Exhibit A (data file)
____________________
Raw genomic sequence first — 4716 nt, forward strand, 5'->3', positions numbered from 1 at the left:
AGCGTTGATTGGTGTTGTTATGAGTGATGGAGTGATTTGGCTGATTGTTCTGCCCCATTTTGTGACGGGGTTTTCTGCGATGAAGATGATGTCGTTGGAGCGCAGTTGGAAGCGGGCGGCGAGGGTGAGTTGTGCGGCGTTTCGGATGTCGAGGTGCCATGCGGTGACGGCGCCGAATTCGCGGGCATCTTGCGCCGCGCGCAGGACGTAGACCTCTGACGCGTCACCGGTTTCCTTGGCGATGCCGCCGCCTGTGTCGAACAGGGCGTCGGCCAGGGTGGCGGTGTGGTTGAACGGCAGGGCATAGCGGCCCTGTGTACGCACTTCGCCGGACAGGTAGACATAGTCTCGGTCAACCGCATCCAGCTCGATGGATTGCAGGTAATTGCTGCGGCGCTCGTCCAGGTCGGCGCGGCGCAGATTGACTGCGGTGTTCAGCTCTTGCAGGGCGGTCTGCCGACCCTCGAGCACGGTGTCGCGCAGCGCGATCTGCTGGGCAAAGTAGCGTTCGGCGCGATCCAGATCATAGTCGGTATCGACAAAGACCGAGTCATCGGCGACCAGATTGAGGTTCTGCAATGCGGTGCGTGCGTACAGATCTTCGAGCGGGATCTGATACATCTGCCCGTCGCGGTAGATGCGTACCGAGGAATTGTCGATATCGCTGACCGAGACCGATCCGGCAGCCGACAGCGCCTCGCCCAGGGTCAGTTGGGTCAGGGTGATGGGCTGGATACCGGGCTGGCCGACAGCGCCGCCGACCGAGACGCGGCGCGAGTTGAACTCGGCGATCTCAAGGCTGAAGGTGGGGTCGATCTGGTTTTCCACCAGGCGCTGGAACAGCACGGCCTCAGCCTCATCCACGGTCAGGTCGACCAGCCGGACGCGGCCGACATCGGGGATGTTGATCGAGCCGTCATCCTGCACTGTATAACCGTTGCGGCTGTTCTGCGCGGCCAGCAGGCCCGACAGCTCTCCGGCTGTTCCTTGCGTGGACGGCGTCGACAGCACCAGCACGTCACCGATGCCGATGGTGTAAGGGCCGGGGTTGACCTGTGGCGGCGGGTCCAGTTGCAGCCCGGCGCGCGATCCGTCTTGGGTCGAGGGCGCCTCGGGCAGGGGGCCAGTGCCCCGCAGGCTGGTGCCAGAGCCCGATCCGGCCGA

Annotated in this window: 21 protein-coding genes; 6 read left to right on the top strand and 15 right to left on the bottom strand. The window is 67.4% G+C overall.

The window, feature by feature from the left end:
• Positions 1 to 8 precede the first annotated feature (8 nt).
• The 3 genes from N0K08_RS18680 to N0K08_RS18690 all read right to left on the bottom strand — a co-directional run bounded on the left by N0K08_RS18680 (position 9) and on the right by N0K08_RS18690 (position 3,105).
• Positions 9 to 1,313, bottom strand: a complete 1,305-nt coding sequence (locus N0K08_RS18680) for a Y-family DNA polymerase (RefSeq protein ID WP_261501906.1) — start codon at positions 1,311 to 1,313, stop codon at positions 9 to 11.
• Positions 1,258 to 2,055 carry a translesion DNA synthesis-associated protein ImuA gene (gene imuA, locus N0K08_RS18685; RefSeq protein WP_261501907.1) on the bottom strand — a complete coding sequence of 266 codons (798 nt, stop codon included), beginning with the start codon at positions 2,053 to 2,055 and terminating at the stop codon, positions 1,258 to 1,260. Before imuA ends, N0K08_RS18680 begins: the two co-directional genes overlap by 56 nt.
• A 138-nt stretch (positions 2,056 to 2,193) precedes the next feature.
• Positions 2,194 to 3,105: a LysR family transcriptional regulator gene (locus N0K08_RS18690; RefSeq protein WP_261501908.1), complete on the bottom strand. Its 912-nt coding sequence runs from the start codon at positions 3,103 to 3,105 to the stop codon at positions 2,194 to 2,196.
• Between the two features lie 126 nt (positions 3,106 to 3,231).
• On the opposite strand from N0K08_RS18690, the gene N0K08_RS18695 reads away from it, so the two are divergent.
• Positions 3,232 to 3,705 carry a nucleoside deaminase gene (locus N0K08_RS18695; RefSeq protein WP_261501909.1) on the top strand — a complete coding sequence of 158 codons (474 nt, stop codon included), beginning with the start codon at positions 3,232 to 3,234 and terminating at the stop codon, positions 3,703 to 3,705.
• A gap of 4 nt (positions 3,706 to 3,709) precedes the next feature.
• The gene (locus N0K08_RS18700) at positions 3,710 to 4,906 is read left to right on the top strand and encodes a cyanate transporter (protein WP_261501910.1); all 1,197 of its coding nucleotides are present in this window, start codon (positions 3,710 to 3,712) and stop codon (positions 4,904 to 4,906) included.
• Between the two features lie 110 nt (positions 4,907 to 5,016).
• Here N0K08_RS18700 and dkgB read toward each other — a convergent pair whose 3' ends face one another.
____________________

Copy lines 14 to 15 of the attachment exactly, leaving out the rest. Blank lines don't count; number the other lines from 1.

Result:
• A gap of 4 nt (positions 3,706 to 3,709) precedes the next feature.
• The gene (locus N0K08_RS18700) at positions 3,710 to 4,906 is read left to right on the top strand and encodes a cyanate transporter (protein WP_261501910.1); all 1,197 of its coding nucleotides are present in this window, start codon (positions 3,710 to 3,712) and stop codon (positions 4,904 to 4,906) included.